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Amendment for non-US born to be eligible for prez

Amendment for non-us born to be eligible for President of United States


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Schweddy

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One of the buzz words we will hear after tonights speech by Arnold Schwarzenegger could be about an amendment to the constitution to allow for non-US born citizens to be elligable for President.

Are you for or against?
 

LiberalFINGER

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Absolutely not.

This is America. I understand that we are a melting pot, but should we really have foreign born individuals running for president? How do we know that there loyalties are pure enough to be CINC?
 

Fantasea

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Inability to fulfill the 'birth' requirement kept the likes of Alexander Hamilton and Henry Kissinger from aspiring to the presidency. Arnold Schwarzenegger is nowhere the caliber of these men, and in all probability, many others who were similarly situated.

Proposing a Constitutional amendment for the benefit of a single individual, as the current discussions suggest, would be the height of lunacy. Yet, many folks can't seem to understand why other countries mock the US?

On the other hand, perhaps, after Jacques Chirac finishes up his 'tour of duty' in France, he could opt for US citizenship, get himself elected president, and solve all our problems.
 

out of the blue

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The Constitution should be changed to allow naturalized citizens to become president. While some may view such a change as an accomodation for just one person (Arnold), I see it as opening the door for all citizens to be able to participate fully in our political system. Arnold is simply the trigger that has sparked the current debate.

Now before some of you start ranting about how foreigners are going to take over our country if we allow non-native-born citizens to become president, let me expound upon my assertion:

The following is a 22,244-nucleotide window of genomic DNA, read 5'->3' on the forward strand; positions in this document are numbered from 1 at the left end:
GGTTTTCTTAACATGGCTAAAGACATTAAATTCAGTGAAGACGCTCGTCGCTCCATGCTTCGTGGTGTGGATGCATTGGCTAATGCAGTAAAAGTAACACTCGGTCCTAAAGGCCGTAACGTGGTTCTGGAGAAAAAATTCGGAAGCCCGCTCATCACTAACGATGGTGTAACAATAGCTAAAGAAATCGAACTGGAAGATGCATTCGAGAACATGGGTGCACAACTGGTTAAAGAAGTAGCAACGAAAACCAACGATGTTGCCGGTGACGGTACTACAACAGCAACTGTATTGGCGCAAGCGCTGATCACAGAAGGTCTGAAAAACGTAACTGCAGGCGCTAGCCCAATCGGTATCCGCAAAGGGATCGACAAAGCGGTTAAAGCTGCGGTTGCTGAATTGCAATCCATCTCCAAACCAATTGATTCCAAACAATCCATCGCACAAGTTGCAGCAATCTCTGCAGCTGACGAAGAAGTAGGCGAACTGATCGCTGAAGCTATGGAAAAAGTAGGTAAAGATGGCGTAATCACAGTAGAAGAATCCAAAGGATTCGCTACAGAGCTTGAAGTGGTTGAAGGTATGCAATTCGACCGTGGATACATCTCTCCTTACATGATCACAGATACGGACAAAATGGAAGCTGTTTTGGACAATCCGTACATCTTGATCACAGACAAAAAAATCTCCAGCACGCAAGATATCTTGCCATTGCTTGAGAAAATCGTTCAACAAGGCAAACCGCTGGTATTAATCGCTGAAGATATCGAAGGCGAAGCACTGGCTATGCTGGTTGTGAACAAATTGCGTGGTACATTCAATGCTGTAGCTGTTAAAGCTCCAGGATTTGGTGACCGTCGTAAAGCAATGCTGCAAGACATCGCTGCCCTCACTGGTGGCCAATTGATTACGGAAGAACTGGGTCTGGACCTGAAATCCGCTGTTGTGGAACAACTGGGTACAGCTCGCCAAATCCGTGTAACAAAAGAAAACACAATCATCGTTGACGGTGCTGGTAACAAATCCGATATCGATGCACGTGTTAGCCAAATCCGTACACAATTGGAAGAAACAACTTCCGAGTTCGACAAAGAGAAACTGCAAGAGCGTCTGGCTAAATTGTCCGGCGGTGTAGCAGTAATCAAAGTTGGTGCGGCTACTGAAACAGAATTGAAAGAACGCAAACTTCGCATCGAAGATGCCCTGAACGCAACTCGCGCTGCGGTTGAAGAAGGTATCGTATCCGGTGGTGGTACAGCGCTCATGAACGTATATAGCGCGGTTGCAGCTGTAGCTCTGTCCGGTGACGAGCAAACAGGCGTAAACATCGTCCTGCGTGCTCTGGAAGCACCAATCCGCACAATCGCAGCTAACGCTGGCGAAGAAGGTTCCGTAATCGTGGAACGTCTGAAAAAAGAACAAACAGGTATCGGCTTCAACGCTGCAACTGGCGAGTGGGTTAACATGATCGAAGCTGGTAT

1. There should be a lengthy residency/citizenship requirement. For example, if a person meets all the other qualifications for the office of president and that person has been a naturalized citizen for, say, 20 years, that person should be able to run for president.
2. It is very difficult to become President of the United States. So difficult, in fact, that only 43 men have been able to do it in our 228-year history. A non-native-born person would have an extremely difficult time getting himself (or herself) elected president because he would have to overcome voters' bias toward native-born candidates.
 

Fantasea

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out of the blue said:
The Constitution should be changed to allow naturalized citizens to become president. While some may view such a change as an accomodation for just one person (Arnold), I see it as opening the door for all citizens to be able to participate fully in our political system. Arnold is simply the trigger that has sparked the current debate.

Now before some of you start ranting about how foreigners are going to take over our country if we allow non-native-born citizens to become president, let me expound upon my assertion:

1. There should be a lengthy residency/citizenship requirement. For example, if a person meets all the other qualifications for the office of president and that person has been a naturalized citizen for, say, 20 years, that person should be able to run for president.
2. It is very difficult to become President of the United States. So difficult, in fact, that only 43 men have been able to do it in our 228-year history. A non-native-born person would have an extremely difficult time getting himself (or herself) elected president because he would have to overcome voters' bias toward native-born candidates.
If it is going to be as difficult as you describe, what's the point of bothering?

Perhaps when we begin to run out of qualified native born candidates it might then be time to open the gate. However, with a population approaching three hundred million, I don't expect that to happen anytime soon.

In the meantime, naturalized citizens who may have their sights on the White House would be well advised to groom their children for the run. Then, with any luck, they could find themselves as permanent guests in the Lincoln bedroom with a direct connection to the president's ear.
 

out of the blue

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Fantasea said:
If it is going to be as difficult as you describe, what's the point of bothering?
The point is that each citizen should enjoy the same rights and priviledges of every other citizen. That includes the ability to seek the highest office in the land. Whether or not a naturalized citizen could actually become president is irrelevant. It should be open to all.